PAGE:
Sprint Review

In the Sprint Review, you demo the latest increment to get feedback from the whole Scrum Team and key stakeholders. The meeting is not about the demo, it's about the feedback! In the Sprint Review, you receive feedback on the value you have delivered.

The Purpose of the Sprint Review

Before we get into recreating the Sprint Review online in a virtual setting, let us first revisit the purpose of the Sprint Review. The purpose of the Sprint Review is to inspect the outcome of the Sprint and determine future adaptations. The Scrum Team presents the results of their work to key stakeholders and progress toward the Product Goal is discussed.

During the event, the Scrum Team and stakeholders review what was accomplished in the Sprint and what has changed in their environment. Based on this information, attendees collaborate on what to do next. The Product Backlog may also be adjusted to meet new opportunities. The Sprint Review is a working session and the Scrum Team should avoid limiting it to a presentation.

The Sprint Review is the second to last event of the Sprint and is time-boxed to a maximum of four hours for a one-month Sprint. For shorter Sprints, the event is usually shorter.

The Sprint Review is Empiricism at work: inspect the Product Increment and adapt the Product Backlog.

The Development Team, the Product Owner, and the stakeholders need to figure out whether they are still on track delivering value to customers.

It is the best moment to create or reaffirm the shared understanding among all participants whether the Product Backlog is still reflecting the best use of the Scrum Team’s resources, thus maximizing the value delivered to customers. It is also because of this context that calling the Sprint Review a “sprint demo” does not match its importance for the effectiveness of the Scrum Team.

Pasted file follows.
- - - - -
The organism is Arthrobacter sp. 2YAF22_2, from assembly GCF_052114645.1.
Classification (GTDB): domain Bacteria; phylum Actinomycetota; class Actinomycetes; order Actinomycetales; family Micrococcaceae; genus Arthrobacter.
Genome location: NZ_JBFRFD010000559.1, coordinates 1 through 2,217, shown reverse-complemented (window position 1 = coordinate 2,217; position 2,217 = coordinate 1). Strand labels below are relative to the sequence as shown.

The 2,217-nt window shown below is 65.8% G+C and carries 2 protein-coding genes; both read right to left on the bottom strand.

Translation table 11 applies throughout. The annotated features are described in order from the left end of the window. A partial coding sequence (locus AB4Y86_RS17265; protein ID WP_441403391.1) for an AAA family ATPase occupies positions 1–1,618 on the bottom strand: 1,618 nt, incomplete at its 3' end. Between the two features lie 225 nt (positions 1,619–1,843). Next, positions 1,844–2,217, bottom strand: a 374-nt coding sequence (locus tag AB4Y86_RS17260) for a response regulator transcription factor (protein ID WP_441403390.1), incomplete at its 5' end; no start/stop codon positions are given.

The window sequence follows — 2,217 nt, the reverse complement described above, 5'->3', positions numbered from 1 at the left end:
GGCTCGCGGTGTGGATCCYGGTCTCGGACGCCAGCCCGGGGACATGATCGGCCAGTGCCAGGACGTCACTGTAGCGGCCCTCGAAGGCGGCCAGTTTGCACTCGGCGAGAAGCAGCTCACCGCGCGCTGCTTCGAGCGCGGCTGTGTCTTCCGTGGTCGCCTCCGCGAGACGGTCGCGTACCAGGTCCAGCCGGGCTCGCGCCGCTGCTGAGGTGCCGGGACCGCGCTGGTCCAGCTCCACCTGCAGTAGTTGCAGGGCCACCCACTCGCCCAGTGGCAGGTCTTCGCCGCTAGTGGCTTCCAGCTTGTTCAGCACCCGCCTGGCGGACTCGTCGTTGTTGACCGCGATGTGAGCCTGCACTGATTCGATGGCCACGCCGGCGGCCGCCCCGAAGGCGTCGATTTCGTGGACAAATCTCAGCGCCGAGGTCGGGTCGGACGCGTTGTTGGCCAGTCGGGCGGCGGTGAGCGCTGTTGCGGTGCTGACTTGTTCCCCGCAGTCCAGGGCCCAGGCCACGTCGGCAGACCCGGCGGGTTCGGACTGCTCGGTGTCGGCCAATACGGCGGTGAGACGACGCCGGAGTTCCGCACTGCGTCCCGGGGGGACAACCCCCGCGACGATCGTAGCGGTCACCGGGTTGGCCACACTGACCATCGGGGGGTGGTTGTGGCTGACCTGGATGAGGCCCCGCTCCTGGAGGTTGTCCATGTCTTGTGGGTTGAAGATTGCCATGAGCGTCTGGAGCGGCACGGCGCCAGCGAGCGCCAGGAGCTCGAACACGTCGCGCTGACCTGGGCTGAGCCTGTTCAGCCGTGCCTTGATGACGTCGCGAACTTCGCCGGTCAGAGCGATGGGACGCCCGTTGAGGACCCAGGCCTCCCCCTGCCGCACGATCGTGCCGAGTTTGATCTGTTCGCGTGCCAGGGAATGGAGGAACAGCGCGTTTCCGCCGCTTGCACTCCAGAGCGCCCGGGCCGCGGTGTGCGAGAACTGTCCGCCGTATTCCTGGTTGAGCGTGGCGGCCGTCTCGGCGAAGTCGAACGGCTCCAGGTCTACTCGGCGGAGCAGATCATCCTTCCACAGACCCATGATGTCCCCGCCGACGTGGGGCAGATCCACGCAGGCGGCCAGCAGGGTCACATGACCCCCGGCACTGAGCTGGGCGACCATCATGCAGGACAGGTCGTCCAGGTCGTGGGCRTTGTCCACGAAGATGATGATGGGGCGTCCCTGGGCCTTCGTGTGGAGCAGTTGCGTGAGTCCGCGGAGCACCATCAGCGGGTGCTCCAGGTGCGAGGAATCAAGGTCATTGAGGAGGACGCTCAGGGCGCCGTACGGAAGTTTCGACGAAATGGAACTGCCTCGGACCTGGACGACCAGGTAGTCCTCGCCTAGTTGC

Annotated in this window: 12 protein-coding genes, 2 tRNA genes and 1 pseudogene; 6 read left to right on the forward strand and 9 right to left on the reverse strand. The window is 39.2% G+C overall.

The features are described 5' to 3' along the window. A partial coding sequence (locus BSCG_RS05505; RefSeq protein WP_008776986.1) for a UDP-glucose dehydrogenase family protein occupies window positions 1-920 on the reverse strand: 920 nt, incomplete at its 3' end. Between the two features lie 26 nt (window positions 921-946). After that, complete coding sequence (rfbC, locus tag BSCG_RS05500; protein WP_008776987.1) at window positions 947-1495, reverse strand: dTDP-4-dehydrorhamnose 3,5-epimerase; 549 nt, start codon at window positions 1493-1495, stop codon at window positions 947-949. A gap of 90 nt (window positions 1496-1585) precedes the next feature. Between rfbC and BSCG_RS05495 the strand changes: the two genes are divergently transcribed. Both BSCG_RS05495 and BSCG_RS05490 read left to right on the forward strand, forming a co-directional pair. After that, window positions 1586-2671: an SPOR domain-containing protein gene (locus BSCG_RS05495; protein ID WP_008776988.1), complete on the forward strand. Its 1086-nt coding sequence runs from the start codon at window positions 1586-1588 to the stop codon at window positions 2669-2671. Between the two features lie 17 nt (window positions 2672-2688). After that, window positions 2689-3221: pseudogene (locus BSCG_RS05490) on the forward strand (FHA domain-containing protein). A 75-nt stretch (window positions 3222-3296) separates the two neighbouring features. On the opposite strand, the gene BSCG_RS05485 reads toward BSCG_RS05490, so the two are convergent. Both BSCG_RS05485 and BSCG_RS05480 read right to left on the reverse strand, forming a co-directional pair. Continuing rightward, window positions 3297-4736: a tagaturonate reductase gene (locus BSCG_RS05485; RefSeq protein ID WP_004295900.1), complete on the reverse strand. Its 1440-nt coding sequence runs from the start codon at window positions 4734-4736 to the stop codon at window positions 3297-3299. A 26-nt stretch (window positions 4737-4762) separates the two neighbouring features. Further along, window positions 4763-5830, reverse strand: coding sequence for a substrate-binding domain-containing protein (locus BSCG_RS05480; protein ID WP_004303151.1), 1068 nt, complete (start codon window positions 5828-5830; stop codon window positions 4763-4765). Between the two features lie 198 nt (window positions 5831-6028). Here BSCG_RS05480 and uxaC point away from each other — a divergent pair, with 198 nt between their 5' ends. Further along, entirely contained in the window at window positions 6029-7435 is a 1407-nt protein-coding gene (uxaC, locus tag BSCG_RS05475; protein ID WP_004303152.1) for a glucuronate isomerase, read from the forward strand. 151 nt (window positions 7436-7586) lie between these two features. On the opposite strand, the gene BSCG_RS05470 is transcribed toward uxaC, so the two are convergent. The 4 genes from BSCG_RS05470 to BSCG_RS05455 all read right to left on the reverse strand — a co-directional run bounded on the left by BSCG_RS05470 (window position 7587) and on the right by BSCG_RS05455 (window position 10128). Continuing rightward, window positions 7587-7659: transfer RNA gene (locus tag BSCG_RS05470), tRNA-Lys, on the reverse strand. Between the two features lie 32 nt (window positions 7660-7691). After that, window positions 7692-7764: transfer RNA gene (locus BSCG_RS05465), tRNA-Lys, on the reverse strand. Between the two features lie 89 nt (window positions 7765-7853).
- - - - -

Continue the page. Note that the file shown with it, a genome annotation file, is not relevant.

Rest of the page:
The Sprint Review is thus an excellent opportunity to talk about the general progress of the product. The Sprint Review’s importance is hence the reason to address Sprint Review anti-patterns as a Scrum Master as soon as possible.

How to make a sprint review more effectively

  • Attendees include the Scrum Team and key stakeholders invited by the Product Owner.

  • The Product Owner explains what Product Backlog items have been “Done” and what has not been “Done;”

  • The Development Team discusses what went well during the Sprint, what problems it ran into, and how those problems were solved;

  • The Development Team demonstrates the work that it has “Done” and answers questions about the Increment;

  • The Product Owner discusses the Product Backlog as it stands. He or she projects likely target and delivery dates based on progress to date (if needed)

  • The entire group collaborates on what to do next so that the Sprint Review provides valuable input to subsequent Sprint Planning.

  • Review of how the marketplace or potential use of the product might have changed what is the most valuable thing to do next.

  • Review of the timeline, budget, potential capabilities, and marketplace for the next anticipated releases of functionality or capability of the product.